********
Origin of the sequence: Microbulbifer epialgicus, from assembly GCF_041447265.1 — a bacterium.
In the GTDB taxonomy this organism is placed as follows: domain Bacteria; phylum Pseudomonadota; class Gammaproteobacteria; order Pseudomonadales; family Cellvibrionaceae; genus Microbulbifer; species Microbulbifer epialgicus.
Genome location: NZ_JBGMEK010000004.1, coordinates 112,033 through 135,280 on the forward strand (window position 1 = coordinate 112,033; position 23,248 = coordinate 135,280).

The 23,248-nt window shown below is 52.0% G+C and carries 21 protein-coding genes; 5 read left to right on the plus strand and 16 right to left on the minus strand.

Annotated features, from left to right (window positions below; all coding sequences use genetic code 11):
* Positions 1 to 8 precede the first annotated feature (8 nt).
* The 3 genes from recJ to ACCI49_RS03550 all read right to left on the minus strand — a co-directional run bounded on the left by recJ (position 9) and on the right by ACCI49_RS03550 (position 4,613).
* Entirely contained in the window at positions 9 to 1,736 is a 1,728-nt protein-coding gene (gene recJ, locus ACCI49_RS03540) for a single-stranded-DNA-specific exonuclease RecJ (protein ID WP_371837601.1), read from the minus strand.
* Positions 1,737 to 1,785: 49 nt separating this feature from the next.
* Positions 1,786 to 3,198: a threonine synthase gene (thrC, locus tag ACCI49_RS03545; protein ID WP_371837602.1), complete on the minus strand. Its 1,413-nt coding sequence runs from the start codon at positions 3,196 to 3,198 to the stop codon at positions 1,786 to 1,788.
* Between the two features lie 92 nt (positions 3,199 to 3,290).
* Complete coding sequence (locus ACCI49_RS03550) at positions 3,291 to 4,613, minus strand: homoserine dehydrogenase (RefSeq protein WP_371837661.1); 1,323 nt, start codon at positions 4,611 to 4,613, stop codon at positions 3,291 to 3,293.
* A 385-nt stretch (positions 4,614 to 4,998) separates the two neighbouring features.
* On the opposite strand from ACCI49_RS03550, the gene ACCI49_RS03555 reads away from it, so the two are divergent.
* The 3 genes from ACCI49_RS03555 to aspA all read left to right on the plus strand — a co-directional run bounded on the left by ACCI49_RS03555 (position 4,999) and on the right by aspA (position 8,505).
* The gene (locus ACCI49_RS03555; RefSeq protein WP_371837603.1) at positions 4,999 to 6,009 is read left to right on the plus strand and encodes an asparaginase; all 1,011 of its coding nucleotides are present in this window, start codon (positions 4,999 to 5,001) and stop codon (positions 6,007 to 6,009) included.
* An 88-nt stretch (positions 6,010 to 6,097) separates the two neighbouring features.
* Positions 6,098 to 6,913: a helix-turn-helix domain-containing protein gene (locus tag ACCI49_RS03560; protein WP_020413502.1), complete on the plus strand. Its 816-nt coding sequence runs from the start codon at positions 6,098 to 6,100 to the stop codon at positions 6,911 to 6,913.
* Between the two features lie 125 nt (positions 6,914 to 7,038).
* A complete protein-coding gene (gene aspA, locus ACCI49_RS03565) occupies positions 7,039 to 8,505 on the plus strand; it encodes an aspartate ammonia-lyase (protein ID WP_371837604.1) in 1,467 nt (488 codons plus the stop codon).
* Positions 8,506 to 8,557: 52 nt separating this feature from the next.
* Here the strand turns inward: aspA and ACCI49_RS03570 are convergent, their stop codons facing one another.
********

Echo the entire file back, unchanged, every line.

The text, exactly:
Origin of the sequence: Microbulbifer epialgicus, from assembly GCF_041447265.1 — a bacterium.
In the GTDB taxonomy this organism is placed as follows: domain Bacteria; phylum Pseudomonadota; class Gammaproteobacteria; order Pseudomonadales; family Cellvibrionaceae; genus Microbulbifer; species Microbulbifer epialgicus.
Genome location: NZ_JBGMEK010000004.1, coordinates 112,033 through 135,280 on the forward strand (window position 1 = coordinate 112,033; position 23,248 = coordinate 135,280).

The 23,248-nt window shown below is 52.0% G+C and carries 21 protein-coding genes; 5 read left to right on the plus strand and 16 right to left on the minus strand.

Annotated features, from left to right (window positions below; all coding sequences use genetic code 11):
* Positions 1 to 8 precede the first annotated feature (8 nt).
* The 3 genes from recJ to ACCI49_RS03550 all read right to left on the minus strand — a co-directional run bounded on the left by recJ (position 9) and on the right by ACCI49_RS03550 (position 4,613).
* Entirely contained in the window at positions 9 to 1,736 is a 1,728-nt protein-coding gene (gene recJ, locus ACCI49_RS03540) for a single-stranded-DNA-specific exonuclease RecJ (protein ID WP_371837601.1), read from the minus strand.
* Positions 1,737 to 1,785: 49 nt separating this feature from the next.
* Positions 1,786 to 3,198: a threonine synthase gene (thrC, locus tag ACCI49_RS03545; protein ID WP_371837602.1), complete on the minus strand. Its 1,413-nt coding sequence runs from the start codon at positions 3,196 to 3,198 to the stop codon at positions 1,786 to 1,788.
* Between the two features lie 92 nt (positions 3,199 to 3,290).
* Complete coding sequence (locus ACCI49_RS03550) at positions 3,291 to 4,613, minus strand: homoserine dehydrogenase (RefSeq protein WP_371837661.1); 1,323 nt, start codon at positions 4,611 to 4,613, stop codon at positions 3,291 to 3,293.
* A 385-nt stretch (positions 4,614 to 4,998) separates the two neighbouring features.
* On the opposite strand from ACCI49_RS03550, the gene ACCI49_RS03555 reads away from it, so the two are divergent.
* The 3 genes from ACCI49_RS03555 to aspA all read left to right on the plus strand — a co-directional run bounded on the left by ACCI49_RS03555 (position 4,999) and on the right by aspA (position 8,505).
* The gene (locus ACCI49_RS03555; RefSeq protein WP_371837603.1) at positions 4,999 to 6,009 is read left to right on the plus strand and encodes an asparaginase; all 1,011 of its coding nucleotides are present in this window, start codon (positions 4,999 to 5,001) and stop codon (positions 6,007 to 6,009) included.
* An 88-nt stretch (positions 6,010 to 6,097) separates the two neighbouring features.
* Positions 6,098 to 6,913: a helix-turn-helix domain-containing protein gene (locus tag ACCI49_RS03560; protein WP_020413502.1), complete on the plus strand. Its 816-nt coding sequence runs from the start codon at positions 6,098 to 6,100 to the stop codon at positions 6,911 to 6,913.
* Between the two features lie 125 nt (positions 6,914 to 7,038).
* A complete protein-coding gene (gene aspA, locus ACCI49_RS03565) occupies positions 7,039 to 8,505 on the plus strand; it encodes an aspartate ammonia-lyase (protein ID WP_371837604.1) in 1,467 nt (488 codons plus the stop codon).
* Positions 8,506 to 8,557: 52 nt separating this feature from the next.
* Here the strand turns inward: aspA and ACCI49_RS03570 are convergent, their stop codons facing one another.